Judge Blocks 3 New Jersey School Districts From Enforcing Mandatory Parental Notification Gender Policy

Last week, a New Jersey state court judge blocked three school districts’ ability to enforce a policy that requires schools to inform parents when their child changes gender identity.

On Friday, Judge David Bauman issued a preliminary injunction against the new gender transition policy recently adopted by the Manalapan-Englishtown, Marlboro, and Middletown school districts.

The judge stated that “the state has demonstrated a realistic probability of success in its claim that if the Amended Policy is implemented, it will have an adverse impact on youth who are transgender, non-conforming and nonbinary.”

On June 20, all three New Jersey school districts voted to approve the new policy regarding gender transition.


In accordance with the policy, schools must inform parents when their child requests to change gender identity. This includes pronouns and names, as well as requesting to use bathrooms or join sports teams that are of the opposing sex. The three policies allow for exceptions in situations where it is believed that notifying parents would put the student at risk.

Parents in the three New Jersey districts are pushing for greater transparency by schools regarding their children.

The New York Post reported that a mom of three from Middletown who spoke out at an emotional school board meeting about the policy on June 20, told them: “I will never co-parent with government.”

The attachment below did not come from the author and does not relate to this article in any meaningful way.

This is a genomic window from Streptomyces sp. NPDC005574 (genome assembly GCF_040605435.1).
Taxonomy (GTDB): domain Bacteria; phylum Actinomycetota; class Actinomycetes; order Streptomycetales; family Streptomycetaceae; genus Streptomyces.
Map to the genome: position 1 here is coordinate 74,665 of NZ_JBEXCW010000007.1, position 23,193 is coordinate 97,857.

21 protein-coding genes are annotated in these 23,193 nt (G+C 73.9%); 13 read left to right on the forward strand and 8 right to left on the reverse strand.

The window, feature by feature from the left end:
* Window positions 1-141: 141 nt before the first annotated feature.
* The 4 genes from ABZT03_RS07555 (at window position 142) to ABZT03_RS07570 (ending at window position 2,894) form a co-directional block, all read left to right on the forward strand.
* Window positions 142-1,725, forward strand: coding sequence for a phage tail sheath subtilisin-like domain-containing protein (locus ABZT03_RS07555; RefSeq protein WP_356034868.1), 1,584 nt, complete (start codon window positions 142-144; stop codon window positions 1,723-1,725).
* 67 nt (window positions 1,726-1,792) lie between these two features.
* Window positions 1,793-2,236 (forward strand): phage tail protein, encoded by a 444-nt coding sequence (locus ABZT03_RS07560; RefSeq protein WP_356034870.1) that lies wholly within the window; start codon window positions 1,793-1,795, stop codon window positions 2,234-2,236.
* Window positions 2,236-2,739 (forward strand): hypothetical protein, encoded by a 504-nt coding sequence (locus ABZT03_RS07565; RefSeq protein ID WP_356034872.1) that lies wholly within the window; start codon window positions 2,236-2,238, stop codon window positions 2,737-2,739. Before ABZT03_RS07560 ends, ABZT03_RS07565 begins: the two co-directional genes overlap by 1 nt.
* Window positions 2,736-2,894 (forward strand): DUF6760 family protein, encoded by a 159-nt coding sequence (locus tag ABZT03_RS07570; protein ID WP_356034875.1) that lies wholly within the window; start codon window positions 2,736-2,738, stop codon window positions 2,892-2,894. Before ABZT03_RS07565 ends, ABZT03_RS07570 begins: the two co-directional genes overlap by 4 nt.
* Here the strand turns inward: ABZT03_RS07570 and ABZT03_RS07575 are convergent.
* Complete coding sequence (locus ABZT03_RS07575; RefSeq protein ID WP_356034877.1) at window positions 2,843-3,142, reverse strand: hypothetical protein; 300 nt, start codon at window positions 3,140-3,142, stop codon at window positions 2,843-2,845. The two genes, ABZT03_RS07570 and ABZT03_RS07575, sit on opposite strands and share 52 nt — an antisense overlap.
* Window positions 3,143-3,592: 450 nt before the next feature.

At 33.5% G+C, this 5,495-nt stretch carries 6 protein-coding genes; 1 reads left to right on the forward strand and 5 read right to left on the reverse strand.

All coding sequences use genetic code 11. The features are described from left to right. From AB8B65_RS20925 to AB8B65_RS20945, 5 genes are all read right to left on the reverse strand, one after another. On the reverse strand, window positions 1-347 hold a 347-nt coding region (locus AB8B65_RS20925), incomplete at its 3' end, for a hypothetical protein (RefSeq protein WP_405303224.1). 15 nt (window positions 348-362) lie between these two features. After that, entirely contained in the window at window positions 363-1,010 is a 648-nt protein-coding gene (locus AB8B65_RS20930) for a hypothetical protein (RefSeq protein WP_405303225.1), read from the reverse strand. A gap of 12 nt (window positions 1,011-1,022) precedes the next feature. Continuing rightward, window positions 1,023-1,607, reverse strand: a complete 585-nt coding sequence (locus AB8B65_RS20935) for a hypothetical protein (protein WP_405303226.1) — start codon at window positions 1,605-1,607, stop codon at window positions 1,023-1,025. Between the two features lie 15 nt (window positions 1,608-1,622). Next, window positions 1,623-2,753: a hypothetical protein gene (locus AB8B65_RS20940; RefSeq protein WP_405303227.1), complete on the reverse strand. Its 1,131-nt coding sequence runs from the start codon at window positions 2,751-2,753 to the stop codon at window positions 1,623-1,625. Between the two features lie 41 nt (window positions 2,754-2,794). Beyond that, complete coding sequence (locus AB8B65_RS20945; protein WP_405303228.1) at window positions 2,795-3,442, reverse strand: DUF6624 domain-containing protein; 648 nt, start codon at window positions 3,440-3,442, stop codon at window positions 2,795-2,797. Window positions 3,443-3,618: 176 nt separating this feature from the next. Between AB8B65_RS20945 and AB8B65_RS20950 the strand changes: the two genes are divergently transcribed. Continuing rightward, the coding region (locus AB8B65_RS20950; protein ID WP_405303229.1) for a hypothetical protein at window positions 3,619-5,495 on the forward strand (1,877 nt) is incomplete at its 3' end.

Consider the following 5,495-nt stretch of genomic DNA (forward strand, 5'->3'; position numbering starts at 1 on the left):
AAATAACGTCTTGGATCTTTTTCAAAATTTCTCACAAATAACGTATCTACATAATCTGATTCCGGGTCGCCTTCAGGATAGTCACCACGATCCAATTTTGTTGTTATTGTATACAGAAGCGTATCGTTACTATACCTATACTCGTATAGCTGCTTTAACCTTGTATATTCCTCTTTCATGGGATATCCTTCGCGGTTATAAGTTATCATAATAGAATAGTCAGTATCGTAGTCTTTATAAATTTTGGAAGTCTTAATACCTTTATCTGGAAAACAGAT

The decision of the judge Friday sided with the New Jersey Attorney General Matthew Platkin who had sued the three districts in June over the policy, accusing them to have violated a state law on discrimination and put transgender students at risk.

The Marlboro lawsuit said that “‘outing’ students against their wishes poses serious mental health risk; threatens physical injury to students, such as increased suicide risks; decreases likelihood of students seeking support; and shirks District’s responsibility to create a supportive and safe learning environment for everyone.”

The critics have warned against exaggerating the perceived link between suicide, and not affirming children who identify as transgender. This is especially true since many children with gender dysphoria also suffer from co-morbidities such as depression and anxiety.

Marc Zitomer, the attorney for the Marlboro School Board, slammed this ruling and said that parents will be in the dark while the case is being heard by the courts.

Zitomer stated that “the school district’s ability to inform parents of important issues concerning their minor children is severely limited, which is worrying on multiple levels.”

Marlboro is currently exploring appeal options, he said.

New Jersey’s state guidelines direct school districts to accept students’ gender identities. “A school district shall accept the student’s asserted identity. Parental consent is not necessary.”

New Jersey’s guidance states that schools “shall ensure that” transgender students are addressed at school by their preferred pronouns and names, and that they have the “right” to use bathrooms and locker rooms that correspond with their gender identity.

According to state guidelines, schools are required to “provide transgender children with equal access to educational activities and programs, even if other students, parents or community members express objections or concern.”

Three school districts in total serve about 18,000 pupils.